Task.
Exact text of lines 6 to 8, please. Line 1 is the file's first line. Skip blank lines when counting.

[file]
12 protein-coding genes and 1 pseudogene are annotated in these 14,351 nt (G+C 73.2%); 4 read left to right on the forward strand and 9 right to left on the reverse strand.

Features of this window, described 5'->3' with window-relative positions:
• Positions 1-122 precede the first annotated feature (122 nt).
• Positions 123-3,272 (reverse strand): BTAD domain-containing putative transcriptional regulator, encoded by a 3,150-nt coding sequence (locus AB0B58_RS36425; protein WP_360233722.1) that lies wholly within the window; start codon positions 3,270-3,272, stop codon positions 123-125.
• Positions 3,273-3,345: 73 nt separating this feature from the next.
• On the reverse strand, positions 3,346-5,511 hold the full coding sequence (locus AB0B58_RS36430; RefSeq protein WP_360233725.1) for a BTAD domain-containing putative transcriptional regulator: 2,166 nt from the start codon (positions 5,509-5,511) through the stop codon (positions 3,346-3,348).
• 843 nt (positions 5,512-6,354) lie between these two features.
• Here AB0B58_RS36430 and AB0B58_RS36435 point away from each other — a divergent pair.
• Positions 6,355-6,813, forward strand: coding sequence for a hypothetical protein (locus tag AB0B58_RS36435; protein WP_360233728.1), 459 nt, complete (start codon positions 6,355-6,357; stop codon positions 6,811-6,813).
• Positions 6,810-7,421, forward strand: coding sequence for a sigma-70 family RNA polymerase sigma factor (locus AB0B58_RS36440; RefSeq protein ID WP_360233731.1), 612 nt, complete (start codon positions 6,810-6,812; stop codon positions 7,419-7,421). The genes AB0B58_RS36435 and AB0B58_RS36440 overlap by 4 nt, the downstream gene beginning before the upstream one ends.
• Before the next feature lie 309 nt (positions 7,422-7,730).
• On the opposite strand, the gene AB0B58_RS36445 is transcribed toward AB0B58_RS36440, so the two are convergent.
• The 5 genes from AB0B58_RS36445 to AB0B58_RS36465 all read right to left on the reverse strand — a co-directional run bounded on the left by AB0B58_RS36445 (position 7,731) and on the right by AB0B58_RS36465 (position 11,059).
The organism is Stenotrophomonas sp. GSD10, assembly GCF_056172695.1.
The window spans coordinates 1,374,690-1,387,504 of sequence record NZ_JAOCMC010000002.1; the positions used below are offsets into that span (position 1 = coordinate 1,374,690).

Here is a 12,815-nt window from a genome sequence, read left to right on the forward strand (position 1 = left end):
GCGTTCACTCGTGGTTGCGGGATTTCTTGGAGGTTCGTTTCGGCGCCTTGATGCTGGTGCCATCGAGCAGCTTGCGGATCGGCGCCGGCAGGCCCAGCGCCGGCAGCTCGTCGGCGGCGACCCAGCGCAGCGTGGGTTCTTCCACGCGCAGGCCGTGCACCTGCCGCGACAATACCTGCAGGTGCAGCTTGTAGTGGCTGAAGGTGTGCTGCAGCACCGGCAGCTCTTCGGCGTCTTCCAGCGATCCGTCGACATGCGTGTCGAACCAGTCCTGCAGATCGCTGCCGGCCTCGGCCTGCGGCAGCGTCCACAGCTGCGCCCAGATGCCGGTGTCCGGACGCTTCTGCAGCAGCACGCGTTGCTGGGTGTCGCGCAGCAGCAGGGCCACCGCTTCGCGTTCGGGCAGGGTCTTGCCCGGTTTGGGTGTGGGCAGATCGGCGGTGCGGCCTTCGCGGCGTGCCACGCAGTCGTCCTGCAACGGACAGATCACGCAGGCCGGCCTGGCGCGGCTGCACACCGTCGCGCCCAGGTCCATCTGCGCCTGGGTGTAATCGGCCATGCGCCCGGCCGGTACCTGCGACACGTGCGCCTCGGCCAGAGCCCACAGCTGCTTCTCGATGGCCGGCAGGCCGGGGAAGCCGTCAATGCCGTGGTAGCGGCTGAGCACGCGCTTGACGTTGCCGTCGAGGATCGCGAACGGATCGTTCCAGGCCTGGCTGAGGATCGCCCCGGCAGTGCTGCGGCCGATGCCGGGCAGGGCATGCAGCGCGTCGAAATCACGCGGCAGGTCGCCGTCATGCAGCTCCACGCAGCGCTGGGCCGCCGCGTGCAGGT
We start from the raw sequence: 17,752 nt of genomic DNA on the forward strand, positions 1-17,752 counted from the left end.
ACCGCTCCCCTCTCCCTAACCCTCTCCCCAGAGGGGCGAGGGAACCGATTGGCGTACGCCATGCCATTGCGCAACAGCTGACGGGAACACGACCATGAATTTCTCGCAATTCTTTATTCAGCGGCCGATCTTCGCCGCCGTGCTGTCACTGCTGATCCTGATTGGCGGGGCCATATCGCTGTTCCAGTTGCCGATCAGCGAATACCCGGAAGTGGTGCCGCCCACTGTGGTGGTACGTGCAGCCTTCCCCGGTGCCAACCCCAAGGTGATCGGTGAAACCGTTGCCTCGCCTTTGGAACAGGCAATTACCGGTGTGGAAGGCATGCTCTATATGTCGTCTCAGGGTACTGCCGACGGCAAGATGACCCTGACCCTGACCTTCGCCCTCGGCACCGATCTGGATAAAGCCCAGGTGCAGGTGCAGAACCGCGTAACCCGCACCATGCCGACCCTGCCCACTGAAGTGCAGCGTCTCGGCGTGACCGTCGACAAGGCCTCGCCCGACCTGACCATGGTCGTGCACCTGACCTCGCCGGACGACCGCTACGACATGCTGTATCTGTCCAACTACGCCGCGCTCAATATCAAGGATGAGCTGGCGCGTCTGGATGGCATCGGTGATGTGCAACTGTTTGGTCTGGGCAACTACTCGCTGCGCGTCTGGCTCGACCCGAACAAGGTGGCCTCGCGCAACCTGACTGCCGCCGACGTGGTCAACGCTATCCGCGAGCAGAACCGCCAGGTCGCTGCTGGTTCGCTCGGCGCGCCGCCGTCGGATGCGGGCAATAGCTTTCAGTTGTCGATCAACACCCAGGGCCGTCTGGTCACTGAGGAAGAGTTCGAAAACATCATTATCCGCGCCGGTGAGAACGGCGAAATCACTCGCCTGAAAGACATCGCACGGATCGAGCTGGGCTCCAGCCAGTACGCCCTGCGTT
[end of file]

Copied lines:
• On the reverse strand, positions 3,346-5,511 hold the full coding sequence (locus AB0B58_RS36430; RefSeq protein WP_360233725.1) for a BTAD domain-containing putative transcriptional regulator: 2,166 nt from the start codon (positions 5,509-5,511) through the stop codon (positions 3,346-3,348).
• 843 nt (positions 5,512-6,354) lie between these two features.
• Here AB0B58_RS36430 and AB0B58_RS36435 point away from each other — a divergent pair.